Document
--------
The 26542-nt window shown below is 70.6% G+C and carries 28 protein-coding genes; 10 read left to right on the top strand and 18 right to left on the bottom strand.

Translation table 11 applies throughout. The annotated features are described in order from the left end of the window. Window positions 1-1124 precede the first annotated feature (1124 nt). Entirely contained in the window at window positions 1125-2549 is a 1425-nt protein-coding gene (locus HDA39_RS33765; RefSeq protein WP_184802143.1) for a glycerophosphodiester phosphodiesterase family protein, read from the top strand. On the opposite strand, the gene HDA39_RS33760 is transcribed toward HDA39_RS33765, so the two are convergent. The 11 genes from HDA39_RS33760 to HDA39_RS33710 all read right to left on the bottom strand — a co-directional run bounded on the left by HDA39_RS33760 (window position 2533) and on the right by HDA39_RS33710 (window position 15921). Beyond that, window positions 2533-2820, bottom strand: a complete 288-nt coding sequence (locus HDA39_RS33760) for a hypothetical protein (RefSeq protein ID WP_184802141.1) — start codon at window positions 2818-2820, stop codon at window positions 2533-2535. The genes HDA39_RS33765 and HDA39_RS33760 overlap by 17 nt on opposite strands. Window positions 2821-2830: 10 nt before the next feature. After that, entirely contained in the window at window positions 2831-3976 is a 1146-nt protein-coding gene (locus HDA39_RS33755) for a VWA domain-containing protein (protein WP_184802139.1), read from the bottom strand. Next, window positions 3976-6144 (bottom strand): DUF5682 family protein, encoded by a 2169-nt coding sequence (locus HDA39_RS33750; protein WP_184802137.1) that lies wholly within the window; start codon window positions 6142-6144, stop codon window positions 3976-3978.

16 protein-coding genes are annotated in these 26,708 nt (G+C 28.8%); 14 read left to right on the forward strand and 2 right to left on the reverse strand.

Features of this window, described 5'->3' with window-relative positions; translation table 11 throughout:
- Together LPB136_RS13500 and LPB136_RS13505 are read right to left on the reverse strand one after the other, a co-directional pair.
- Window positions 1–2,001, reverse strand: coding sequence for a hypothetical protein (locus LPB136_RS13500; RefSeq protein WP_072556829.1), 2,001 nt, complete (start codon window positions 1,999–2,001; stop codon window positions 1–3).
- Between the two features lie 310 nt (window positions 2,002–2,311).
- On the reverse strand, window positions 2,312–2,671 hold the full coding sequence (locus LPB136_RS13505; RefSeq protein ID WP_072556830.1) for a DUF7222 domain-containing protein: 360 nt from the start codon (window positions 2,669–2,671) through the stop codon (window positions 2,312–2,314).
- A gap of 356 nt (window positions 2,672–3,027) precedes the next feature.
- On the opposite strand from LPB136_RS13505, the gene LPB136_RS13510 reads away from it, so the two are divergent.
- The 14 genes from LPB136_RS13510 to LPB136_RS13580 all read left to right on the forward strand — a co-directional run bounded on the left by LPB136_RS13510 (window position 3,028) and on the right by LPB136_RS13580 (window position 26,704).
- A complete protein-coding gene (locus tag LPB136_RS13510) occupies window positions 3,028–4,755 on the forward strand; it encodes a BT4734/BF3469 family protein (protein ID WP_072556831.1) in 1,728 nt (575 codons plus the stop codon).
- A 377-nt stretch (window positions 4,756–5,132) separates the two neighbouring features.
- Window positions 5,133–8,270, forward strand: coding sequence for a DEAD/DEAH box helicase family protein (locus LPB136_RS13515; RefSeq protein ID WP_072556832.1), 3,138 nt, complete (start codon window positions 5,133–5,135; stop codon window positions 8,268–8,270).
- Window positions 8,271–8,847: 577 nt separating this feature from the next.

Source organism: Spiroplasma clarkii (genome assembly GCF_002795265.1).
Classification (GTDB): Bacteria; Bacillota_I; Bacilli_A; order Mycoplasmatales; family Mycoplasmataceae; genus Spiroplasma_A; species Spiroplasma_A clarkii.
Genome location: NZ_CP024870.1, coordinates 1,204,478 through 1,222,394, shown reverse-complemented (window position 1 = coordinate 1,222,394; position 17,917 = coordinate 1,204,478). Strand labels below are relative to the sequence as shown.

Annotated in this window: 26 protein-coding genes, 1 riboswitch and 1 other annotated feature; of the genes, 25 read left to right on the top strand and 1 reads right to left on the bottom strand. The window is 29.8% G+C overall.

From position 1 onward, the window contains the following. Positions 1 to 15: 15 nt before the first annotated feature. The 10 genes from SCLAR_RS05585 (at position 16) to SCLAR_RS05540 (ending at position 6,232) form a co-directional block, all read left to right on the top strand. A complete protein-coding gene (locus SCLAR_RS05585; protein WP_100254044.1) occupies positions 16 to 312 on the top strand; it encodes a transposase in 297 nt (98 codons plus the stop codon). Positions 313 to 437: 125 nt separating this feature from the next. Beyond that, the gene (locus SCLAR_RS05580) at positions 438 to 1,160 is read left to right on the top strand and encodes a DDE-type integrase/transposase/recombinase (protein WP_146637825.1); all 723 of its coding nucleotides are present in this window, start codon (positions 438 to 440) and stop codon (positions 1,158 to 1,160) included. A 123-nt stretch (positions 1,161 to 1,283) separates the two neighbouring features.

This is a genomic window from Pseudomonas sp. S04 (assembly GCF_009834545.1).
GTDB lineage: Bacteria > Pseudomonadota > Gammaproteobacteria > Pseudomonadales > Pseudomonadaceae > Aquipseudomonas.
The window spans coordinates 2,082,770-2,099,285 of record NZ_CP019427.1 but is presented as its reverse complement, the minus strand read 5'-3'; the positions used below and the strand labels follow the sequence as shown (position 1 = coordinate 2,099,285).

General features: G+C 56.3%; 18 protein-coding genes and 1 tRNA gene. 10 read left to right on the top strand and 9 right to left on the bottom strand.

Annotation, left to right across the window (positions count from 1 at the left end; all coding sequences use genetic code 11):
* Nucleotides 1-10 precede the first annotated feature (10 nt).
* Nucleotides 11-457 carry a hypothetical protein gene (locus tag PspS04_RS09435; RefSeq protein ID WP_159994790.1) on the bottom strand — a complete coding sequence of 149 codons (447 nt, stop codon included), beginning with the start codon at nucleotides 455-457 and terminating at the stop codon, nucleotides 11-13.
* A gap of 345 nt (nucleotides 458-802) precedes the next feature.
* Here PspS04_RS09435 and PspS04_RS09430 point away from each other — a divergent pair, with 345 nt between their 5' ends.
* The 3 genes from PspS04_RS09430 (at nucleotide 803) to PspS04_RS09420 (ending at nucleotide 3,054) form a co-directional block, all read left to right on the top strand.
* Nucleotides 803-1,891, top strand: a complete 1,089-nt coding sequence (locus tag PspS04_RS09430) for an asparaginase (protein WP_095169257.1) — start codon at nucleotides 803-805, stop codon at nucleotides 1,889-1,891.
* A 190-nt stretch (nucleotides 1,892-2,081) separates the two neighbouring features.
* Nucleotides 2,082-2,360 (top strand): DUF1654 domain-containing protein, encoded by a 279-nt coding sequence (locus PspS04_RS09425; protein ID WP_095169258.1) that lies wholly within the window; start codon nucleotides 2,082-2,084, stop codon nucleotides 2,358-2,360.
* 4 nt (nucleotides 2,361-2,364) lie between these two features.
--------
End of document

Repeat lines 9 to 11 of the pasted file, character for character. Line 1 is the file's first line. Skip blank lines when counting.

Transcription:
- A gap of 356 nt (window positions 2,672–3,027) precedes the next feature.
- On the opposite strand from LPB136_RS13505, the gene LPB136_RS13510 reads away from it, so the two are divergent.
- The 14 genes from LPB136_RS13510 to LPB136_RS13580 all read left to right on the forward strand — a co-directional run bounded on the left by LPB136_RS13510 (window position 3,028) and on the right by LPB136_RS13580 (window position 26,704).